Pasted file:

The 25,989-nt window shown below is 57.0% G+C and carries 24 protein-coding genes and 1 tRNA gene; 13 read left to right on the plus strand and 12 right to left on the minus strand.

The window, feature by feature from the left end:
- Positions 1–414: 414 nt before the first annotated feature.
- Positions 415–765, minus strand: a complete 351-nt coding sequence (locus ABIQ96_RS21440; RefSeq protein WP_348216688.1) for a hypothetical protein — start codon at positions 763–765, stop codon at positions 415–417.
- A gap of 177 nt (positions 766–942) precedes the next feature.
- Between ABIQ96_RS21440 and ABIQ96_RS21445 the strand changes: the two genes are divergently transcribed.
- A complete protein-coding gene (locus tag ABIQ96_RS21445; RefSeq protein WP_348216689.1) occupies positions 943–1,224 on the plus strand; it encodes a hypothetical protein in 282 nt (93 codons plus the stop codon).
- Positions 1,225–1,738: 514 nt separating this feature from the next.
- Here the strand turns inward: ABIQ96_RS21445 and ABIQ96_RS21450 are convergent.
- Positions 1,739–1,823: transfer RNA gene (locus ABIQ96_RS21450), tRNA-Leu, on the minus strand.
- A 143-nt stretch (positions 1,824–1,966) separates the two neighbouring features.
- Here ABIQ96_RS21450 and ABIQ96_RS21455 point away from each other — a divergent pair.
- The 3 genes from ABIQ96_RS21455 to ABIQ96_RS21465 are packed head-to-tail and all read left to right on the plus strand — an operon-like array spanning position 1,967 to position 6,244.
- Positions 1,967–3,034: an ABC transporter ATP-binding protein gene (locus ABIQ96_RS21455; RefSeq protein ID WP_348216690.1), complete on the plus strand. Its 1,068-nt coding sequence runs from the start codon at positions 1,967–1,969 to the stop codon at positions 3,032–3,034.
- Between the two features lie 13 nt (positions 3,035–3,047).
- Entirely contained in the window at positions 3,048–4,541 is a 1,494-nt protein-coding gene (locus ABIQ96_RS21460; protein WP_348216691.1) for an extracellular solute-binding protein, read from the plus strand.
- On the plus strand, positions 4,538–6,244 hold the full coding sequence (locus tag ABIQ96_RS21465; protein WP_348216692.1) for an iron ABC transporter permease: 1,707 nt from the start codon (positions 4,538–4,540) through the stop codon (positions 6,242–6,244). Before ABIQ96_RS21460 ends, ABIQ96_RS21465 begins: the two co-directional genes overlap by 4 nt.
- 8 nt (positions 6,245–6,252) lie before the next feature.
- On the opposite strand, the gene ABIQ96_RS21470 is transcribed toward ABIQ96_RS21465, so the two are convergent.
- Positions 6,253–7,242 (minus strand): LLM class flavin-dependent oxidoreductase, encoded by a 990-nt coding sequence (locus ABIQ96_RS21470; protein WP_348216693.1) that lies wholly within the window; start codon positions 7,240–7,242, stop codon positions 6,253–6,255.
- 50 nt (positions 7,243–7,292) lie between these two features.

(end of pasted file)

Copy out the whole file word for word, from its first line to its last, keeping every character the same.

The 25,989-nt window shown below is 57.0% G+C and carries 24 protein-coding genes and 1 tRNA gene; 13 read left to right on the plus strand and 12 right to left on the minus strand.

The window, feature by feature from the left end:
- Positions 1–414: 414 nt before the first annotated feature.
- Positions 415–765, minus strand: a complete 351-nt coding sequence (locus ABIQ96_RS21440; RefSeq protein WP_348216688.1) for a hypothetical protein — start codon at positions 763–765, stop codon at positions 415–417.
- A gap of 177 nt (positions 766–942) precedes the next feature.
- Between ABIQ96_RS21440 and ABIQ96_RS21445 the strand changes: the two genes are divergently transcribed.
- A complete protein-coding gene (locus tag ABIQ96_RS21445; RefSeq protein WP_348216689.1) occupies positions 943–1,224 on the plus strand; it encodes a hypothetical protein in 282 nt (93 codons plus the stop codon).
- Positions 1,225–1,738: 514 nt separating this feature from the next.
- Here the strand turns inward: ABIQ96_RS21445 and ABIQ96_RS21450 are convergent.
- Positions 1,739–1,823: transfer RNA gene (locus ABIQ96_RS21450), tRNA-Leu, on the minus strand.
- A 143-nt stretch (positions 1,824–1,966) separates the two neighbouring features.
- Here ABIQ96_RS21450 and ABIQ96_RS21455 point away from each other — a divergent pair.
- The 3 genes from ABIQ96_RS21455 to ABIQ96_RS21465 are packed head-to-tail and all read left to right on the plus strand — an operon-like array spanning position 1,967 to position 6,244.
- Positions 1,967–3,034: an ABC transporter ATP-binding protein gene (locus ABIQ96_RS21455; RefSeq protein ID WP_348216690.1), complete on the plus strand. Its 1,068-nt coding sequence runs from the start codon at positions 1,967–1,969 to the stop codon at positions 3,032–3,034.
- Between the two features lie 13 nt (positions 3,035–3,047).
- Entirely contained in the window at positions 3,048–4,541 is a 1,494-nt protein-coding gene (locus ABIQ96_RS21460; protein WP_348216691.1) for an extracellular solute-binding protein, read from the plus strand.
- On the plus strand, positions 4,538–6,244 hold the full coding sequence (locus tag ABIQ96_RS21465; protein WP_348216692.1) for an iron ABC transporter permease: 1,707 nt from the start codon (positions 4,538–4,540) through the stop codon (positions 6,242–6,244). Before ABIQ96_RS21460 ends, ABIQ96_RS21465 begins: the two co-directional genes overlap by 4 nt.
- 8 nt (positions 6,245–6,252) lie before the next feature.
- On the opposite strand, the gene ABIQ96_RS21470 is transcribed toward ABIQ96_RS21465, so the two are convergent.
- Positions 6,253–7,242 (minus strand): LLM class flavin-dependent oxidoreductase, encoded by a 990-nt coding sequence (locus ABIQ96_RS21470; protein WP_348216693.1) that lies wholly within the window; start codon positions 7,240–7,242, stop codon positions 6,253–6,255.
- 50 nt (positions 7,243–7,292) lie between these two features.